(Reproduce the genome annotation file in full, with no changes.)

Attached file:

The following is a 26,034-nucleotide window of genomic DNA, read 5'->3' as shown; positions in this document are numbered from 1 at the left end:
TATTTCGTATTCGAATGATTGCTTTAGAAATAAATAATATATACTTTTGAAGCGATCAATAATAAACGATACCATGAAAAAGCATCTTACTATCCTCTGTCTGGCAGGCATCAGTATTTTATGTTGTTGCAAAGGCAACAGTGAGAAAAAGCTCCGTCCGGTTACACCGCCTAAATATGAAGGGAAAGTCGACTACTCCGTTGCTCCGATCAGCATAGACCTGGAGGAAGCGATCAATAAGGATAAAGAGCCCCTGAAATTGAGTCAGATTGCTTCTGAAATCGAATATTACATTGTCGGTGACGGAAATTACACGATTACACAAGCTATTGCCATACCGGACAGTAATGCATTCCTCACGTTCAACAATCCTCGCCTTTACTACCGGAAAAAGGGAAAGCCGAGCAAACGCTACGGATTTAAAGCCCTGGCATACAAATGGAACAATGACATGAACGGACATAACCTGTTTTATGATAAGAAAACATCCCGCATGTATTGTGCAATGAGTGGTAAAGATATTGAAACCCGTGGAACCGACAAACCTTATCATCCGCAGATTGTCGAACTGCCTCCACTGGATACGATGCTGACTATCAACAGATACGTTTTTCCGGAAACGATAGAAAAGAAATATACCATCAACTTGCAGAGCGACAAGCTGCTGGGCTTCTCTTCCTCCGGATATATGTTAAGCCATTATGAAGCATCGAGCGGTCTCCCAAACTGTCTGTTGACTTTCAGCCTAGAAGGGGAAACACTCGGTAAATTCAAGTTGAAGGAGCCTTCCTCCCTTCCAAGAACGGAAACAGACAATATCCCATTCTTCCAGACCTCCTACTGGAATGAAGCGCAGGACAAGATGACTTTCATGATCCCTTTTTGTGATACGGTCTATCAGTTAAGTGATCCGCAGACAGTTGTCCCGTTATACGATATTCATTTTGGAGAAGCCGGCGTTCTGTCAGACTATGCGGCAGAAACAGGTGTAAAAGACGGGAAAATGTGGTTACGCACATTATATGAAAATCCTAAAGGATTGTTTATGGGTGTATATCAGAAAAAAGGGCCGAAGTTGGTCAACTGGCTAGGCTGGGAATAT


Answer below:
The following is a 26,034-nucleotide window of genomic DNA, read 5'->3' as shown; positions in this document are numbered from 1 at the left end:
TATTTCGTATTCGAATGATTGCTTTAGAAATAAATAATATATACTTTTGAAGCGATCAATAATAAACGATACCATGAAAAAGCATCTTACTATCCTCTGTCTGGCAGGCATCAGTATTTTATGTTGTTGCAAAGGCAACAGTGAGAAAAAGCTCCGTCCGGTTACACCGCCTAAATATGAAGGGAAAGTCGACTACTCCGTTGCTCCGATCAGCATAGACCTGGAGGAAGCGATCAATAAGGATAAAGAGCCCCTGAAATTGAGTCAGATTGCTTCTGAAATCGAATATTACATTGTCGGTGACGGAAATTACACGATTACACAAGCTATTGCCATACCGGACAGTAATGCATTCCTCACGTTCAACAATCCTCGCCTTTACTACCGGAAAAAGGGAAAGCCGAGCAAACGCTACGGATTTAAAGCCCTGGCATACAAATGGAACAATGACATGAACGGACATAACCTGTTTTATGATAAGAAAACATCCCGCATGTATTGTGCAATGAGTGGTAAAGATATTGAAACCCGTGGAACCGACAAACCTTATCATCCGCAGATTGTCGAACTGCCTCCACTGGATACGATGCTGACTATCAACAGATACGTTTTTCCGGAAACGATAGAAAAGAAATATACCATCAACTTGCAGAGCGACAAGCTGCTGGGCTTCTCTTCCTCCGGATATATGTTAAGCCATTATGAAGCATCGAGCGGTCTCCCAAACTGTCTGTTGACTTTCAGCCTAGAAGGGGAAACACTCGGTAAATTCAAGTTGAAGGAGCCTTCCTCCCTTCCAAGAACGGAAACAGACAATATCCCATTCTTCCAGACCTCCTACTGGAATGAAGCGCAGGACAAGATGACTTTCATGATCCCTTTTTGTGATACGGTCTATCAGTTAAGTGATCCGCAGACAGTTGTCCCGTTATACGATATTCATTTTGGAGAAGCCGGCGTTCTGTCAGACTATGCGGCAGAAACAGGTGTAAAAGACGGGAAAATGTGGTTACGCACATTATATGAAAATCCTAAAGGATTGTTTATGGGTGTATATCAGAAAAAAGGGCCGAAGTTGGTCAACTGGCTAGGCTGGGAATAT